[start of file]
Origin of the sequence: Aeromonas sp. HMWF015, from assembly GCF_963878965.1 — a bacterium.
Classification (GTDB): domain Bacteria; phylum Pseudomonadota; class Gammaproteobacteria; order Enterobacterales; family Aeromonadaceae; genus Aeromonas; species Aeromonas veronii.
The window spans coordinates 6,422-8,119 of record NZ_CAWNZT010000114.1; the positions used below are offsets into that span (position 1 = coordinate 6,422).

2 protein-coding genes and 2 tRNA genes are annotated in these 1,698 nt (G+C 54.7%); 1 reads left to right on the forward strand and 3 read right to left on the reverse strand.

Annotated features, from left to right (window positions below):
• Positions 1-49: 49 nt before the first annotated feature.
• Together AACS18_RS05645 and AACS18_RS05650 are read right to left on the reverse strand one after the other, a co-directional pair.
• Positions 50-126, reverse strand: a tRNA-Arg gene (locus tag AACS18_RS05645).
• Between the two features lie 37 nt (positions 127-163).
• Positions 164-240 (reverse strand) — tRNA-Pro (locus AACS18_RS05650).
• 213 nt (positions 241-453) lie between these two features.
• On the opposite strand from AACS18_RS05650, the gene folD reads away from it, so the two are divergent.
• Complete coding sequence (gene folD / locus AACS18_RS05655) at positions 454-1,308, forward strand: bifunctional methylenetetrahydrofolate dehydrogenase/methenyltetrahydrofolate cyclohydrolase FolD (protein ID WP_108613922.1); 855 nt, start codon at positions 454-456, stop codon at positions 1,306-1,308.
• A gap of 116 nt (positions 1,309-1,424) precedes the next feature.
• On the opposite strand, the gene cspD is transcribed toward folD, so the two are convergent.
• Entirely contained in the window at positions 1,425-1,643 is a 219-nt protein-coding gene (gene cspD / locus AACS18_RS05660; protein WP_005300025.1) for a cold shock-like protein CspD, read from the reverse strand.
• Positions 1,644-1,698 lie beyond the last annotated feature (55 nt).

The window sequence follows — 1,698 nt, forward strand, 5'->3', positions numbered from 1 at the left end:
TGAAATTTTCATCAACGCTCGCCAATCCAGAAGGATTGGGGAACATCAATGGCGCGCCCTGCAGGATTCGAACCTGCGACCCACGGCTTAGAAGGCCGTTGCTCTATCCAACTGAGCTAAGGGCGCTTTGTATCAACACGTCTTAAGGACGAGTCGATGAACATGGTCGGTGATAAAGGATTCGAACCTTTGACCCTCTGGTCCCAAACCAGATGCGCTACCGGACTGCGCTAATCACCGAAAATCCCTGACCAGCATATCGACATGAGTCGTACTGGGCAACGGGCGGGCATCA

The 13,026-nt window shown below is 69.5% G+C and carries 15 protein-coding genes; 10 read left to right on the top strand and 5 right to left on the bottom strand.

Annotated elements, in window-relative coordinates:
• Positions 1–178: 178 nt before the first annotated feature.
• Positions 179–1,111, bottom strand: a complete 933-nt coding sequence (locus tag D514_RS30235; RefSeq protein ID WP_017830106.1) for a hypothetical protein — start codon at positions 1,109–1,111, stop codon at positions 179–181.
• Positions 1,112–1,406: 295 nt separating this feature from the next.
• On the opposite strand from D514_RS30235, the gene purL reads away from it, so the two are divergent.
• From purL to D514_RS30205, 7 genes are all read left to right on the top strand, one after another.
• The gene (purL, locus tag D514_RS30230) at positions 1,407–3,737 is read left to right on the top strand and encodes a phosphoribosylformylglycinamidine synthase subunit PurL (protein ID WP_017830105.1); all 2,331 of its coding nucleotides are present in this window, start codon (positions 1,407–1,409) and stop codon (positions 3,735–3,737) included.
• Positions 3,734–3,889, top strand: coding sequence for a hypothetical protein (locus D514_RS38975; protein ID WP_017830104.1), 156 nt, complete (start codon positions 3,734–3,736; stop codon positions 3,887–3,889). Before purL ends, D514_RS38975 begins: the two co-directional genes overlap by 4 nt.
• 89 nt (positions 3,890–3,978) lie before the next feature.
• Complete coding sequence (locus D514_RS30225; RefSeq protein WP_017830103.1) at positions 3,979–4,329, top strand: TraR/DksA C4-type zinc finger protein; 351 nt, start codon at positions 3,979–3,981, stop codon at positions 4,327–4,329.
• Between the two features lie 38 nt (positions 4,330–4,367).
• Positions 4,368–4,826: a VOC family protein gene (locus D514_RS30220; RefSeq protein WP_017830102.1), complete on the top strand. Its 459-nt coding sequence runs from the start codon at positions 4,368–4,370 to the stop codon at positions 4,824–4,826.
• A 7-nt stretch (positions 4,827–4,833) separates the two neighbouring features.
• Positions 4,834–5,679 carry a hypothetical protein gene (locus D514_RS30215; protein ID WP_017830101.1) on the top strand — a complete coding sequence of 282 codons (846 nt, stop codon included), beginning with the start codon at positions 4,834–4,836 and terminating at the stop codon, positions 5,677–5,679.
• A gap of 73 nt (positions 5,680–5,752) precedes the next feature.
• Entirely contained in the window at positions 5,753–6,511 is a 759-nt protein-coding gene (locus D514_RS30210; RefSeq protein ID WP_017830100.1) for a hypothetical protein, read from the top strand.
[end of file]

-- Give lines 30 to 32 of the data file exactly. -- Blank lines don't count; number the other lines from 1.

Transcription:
• Complete coding sequence (locus D514_RS30225; RefSeq protein WP_017830103.1) at positions 3,979–4,329, top strand: TraR/DksA C4-type zinc finger protein; 351 nt, start codon at positions 3,979–3,981, stop codon at positions 4,327–4,329.
• Between the two features lie 38 nt (positions 4,330–4,367).
• Positions 4,368–4,826: a VOC family protein gene (locus D514_RS30220; RefSeq protein WP_017830102.1), complete on the top strand. Its 459-nt coding sequence runs from the start codon at positions 4,368–4,370 to the stop codon at positions 4,824–4,826.